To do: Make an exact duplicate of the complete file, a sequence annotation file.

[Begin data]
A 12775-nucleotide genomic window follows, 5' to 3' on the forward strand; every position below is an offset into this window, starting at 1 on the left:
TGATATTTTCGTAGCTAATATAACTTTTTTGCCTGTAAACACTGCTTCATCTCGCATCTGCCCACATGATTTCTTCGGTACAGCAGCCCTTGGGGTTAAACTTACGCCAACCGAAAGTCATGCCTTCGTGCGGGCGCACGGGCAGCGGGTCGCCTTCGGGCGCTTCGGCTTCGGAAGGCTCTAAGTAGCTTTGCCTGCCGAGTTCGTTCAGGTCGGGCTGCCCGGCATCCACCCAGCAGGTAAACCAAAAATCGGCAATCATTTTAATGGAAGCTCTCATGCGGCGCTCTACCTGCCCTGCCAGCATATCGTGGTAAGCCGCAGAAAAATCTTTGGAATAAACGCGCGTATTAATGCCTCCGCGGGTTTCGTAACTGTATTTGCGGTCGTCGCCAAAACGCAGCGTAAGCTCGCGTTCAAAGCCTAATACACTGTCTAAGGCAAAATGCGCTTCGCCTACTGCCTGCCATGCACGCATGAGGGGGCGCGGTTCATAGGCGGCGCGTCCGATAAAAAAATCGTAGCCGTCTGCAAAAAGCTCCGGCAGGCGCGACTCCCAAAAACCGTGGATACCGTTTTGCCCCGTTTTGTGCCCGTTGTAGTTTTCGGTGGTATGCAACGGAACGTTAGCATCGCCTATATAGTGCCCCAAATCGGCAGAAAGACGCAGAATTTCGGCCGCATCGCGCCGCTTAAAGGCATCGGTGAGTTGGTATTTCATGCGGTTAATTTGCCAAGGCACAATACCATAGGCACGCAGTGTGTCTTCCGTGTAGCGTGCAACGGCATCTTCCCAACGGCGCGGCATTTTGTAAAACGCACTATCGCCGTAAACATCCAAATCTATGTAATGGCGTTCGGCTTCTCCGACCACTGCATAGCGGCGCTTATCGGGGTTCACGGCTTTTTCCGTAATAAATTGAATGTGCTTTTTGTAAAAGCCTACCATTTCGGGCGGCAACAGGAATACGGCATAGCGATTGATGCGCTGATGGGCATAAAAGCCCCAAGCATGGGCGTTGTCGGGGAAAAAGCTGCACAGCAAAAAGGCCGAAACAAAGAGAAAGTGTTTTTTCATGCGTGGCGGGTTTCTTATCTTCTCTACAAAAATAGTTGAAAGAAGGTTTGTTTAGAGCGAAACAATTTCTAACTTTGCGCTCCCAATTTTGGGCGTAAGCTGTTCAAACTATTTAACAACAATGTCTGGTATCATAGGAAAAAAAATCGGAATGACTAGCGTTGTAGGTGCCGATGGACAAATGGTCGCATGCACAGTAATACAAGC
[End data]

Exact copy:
A 12775-nucleotide genomic window follows, 5' to 3' on the forward strand; every position below is an offset into this window, starting at 1 on the left:
TGATATTTTCGTAGCTAATATAACTTTTTTGCCTGTAAACACTGCTTCATCTCGCATCTGCCCACATGATTTCTTCGGTACAGCAGCCCTTGGGGTTAAACTTACGCCAACCGAAAGTCATGCCTTCGTGCGGGCGCACGGGCAGCGGGTCGCCTTCGGGCGCTTCGGCTTCGGAAGGCTCTAAGTAGCTTTGCCTGCCGAGTTCGTTCAGGTCGGGCTGCCCGGCATCCACCCAGCAGGTAAACCAAAAATCGGCAATCATTTTAATGGAAGCTCTCATGCGGCGCTCTACCTGCCCTGCCAGCATATCGTGGTAAGCCGCAGAAAAATCTTTGGAATAAACGCGCGTATTAATGCCTCCGCGGGTTTCGTAACTGTATTTGCGGTCGTCGCCAAAACGCAGCGTAAGCTCGCGTTCAAAGCCTAATACACTGTCTAAGGCAAAATGCGCTTCGCCTACTGCCTGCCATGCACGCATGAGGGGGCGCGGTTCATAGGCGGCGCGTCCGATAAAAAAATCGTAGCCGTCTGCAAAAAGCTCCGGCAGGCGCGACTCCCAAAAACCGTGGATACCGTTTTGCCCCGTTTTGTGCCCGTTGTAGTTTTCGGTGGTATGCAACGGAACGTTAGCATCGCCTATATAGTGCCCCAAATCGGCAGAAAGACGCAGAATTTCGGCCGCATCGCGCCGCTTAAAGGCATCGGTGAGTTGGTATTTCATGCGGTTAATTTGCCAAGGCACAATACCATAGGCACGCAGTGTGTCTTCCGTGTAGCGTGCAACGGCATCTTCCCAACGGCGCGGCATTTTGTAAAACGCACTATCGCCGTAAACATCCAAATCTATGTAATGGCGTTCGGCTTCTCCGACCACTGCATAGCGGCGCTTATCGGGGTTCACGGCTTTTTCCGTAATAAATTGAATGTGCTTTTTGTAAAAGCCTACCATTTCGGGCGGCAACAGGAATACGGCATAGCGATTGATGCGCTGATGGGCATAAAAGCCCCAAGCATGGGCGTTGTCGGGGAAAAAGCTGCACAGCAAAAAGGCCGAAACAAAGAGAAAGTGTTTTTTCATGCGTGGCGGGTTTCTTATCTTCTCTACAAAAATAGTTGAAAGAAGGTTTGTTTAGAGCGAAACAATTTCTAACTTTGCGCTCCCAATTTTGGGCGTAAGCTGTTCAAACTATTTAACAACAATGTCTGGTATCATAGGAAAAAAAATCGGAATGACTAGCGTTGTAGGTGCCGATGGACAAATGGTCGCATGCACAGTAATACAAGC